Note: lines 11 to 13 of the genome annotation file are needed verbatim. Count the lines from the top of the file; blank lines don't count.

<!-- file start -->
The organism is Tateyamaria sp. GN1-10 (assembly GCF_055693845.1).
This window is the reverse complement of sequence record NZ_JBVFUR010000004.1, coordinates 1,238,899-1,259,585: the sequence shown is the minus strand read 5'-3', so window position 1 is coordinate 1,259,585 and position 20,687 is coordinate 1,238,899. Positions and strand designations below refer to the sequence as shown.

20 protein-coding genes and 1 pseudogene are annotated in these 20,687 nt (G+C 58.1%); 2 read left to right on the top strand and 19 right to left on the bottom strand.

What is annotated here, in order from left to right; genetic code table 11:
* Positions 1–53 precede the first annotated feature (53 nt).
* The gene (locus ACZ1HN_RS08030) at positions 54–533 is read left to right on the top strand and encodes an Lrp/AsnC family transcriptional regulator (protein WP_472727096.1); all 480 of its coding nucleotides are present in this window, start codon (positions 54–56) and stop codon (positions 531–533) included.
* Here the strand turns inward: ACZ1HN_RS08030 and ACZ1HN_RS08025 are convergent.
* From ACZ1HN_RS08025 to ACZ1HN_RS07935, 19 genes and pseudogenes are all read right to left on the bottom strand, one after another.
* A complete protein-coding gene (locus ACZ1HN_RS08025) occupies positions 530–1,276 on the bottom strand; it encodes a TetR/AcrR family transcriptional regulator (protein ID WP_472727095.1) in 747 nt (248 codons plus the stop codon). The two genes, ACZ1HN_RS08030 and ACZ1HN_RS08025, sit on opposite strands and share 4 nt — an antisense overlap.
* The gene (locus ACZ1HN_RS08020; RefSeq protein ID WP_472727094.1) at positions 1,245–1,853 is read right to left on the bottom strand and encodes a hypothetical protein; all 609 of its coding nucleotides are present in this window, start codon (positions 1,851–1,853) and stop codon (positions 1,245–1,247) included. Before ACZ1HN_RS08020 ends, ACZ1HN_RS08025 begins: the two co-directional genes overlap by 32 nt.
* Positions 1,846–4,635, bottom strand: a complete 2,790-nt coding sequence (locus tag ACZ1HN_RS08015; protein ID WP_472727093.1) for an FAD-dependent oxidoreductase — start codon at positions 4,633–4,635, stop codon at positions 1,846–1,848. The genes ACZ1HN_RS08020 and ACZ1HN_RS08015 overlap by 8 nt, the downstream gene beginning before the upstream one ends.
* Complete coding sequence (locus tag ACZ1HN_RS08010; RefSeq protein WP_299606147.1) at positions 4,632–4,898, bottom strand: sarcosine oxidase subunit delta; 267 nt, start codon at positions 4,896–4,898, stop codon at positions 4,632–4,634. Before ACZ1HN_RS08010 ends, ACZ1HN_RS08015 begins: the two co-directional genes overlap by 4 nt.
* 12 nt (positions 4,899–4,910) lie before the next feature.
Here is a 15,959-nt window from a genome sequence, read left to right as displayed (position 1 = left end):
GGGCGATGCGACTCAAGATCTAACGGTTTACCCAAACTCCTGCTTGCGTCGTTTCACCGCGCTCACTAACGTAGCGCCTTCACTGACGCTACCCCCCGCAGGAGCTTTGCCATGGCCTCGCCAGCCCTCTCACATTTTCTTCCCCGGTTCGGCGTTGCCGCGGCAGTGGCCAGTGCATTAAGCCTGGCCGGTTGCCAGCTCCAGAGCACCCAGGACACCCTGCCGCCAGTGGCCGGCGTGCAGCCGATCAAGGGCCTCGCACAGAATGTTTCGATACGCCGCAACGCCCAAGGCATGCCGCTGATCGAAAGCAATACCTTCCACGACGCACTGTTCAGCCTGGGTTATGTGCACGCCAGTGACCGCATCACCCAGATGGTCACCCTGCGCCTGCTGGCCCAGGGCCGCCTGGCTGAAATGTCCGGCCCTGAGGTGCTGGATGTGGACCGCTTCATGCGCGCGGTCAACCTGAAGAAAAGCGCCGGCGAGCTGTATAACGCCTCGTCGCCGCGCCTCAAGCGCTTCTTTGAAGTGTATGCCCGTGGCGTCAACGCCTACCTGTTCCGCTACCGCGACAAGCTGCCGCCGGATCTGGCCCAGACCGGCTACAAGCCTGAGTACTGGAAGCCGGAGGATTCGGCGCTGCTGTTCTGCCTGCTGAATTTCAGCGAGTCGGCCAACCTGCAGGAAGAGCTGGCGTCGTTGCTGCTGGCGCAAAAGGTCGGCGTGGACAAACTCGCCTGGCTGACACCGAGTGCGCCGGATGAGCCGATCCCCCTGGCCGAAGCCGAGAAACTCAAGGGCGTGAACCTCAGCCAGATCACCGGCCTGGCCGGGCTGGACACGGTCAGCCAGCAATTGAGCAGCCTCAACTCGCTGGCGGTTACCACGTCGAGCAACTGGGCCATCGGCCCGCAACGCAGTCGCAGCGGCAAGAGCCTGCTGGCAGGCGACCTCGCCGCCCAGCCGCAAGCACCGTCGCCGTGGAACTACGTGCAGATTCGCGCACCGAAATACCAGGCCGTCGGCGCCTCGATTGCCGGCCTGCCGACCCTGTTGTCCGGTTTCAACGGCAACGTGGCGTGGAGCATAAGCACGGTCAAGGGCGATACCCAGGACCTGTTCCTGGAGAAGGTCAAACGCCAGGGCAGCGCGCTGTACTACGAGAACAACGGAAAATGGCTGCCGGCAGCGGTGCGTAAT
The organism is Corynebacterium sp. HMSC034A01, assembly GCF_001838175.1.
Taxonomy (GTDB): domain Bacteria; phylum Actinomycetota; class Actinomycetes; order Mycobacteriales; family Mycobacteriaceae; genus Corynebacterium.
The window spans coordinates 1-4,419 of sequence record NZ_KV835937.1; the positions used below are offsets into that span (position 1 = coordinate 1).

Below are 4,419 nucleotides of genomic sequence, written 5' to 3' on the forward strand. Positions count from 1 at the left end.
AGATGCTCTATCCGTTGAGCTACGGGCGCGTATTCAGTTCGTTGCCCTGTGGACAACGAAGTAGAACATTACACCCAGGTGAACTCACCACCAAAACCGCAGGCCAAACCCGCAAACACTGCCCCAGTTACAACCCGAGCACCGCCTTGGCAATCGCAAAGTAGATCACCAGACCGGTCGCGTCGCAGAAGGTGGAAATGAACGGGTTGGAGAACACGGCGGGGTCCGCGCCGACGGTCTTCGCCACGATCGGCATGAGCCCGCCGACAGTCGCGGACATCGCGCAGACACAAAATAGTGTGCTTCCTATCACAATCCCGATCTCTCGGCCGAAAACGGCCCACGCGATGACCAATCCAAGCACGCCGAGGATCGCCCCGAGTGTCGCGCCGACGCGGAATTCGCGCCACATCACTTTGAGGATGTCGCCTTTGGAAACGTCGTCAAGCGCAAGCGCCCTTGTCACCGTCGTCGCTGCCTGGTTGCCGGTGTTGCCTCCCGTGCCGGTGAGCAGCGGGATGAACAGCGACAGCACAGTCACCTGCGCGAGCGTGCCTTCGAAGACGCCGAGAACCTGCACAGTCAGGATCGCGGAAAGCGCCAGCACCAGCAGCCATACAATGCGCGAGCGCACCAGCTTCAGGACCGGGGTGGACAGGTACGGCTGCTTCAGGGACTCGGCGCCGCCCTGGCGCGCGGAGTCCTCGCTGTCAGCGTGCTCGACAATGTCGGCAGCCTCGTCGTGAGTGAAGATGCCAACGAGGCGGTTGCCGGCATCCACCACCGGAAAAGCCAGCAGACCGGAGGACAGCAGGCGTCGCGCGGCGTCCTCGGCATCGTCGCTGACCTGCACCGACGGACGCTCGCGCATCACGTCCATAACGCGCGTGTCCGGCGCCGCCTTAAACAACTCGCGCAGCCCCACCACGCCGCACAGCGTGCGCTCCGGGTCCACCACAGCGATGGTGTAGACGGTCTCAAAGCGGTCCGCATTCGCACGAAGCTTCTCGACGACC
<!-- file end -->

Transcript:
* Positions 1,846–4,635, bottom strand: a complete 2,790-nt coding sequence (locus tag ACZ1HN_RS08015; protein ID WP_472727093.1) for an FAD-dependent oxidoreductase — start codon at positions 4,633–4,635, stop codon at positions 1,846–1,848. The genes ACZ1HN_RS08020 and ACZ1HN_RS08015 overlap by 8 nt, the downstream gene beginning before the upstream one ends.
* Complete coding sequence (locus tag ACZ1HN_RS08010; RefSeq protein WP_299606147.1) at positions 4,632–4,898, bottom strand: sarcosine oxidase subunit delta; 267 nt, start codon at positions 4,896–4,898, stop codon at positions 4,632–4,634. Before ACZ1HN_RS08010 ends, ACZ1HN_RS08015 begins: the two co-directional genes overlap by 4 nt.
* 12 nt (positions 4,899–4,910) lie before the next feature.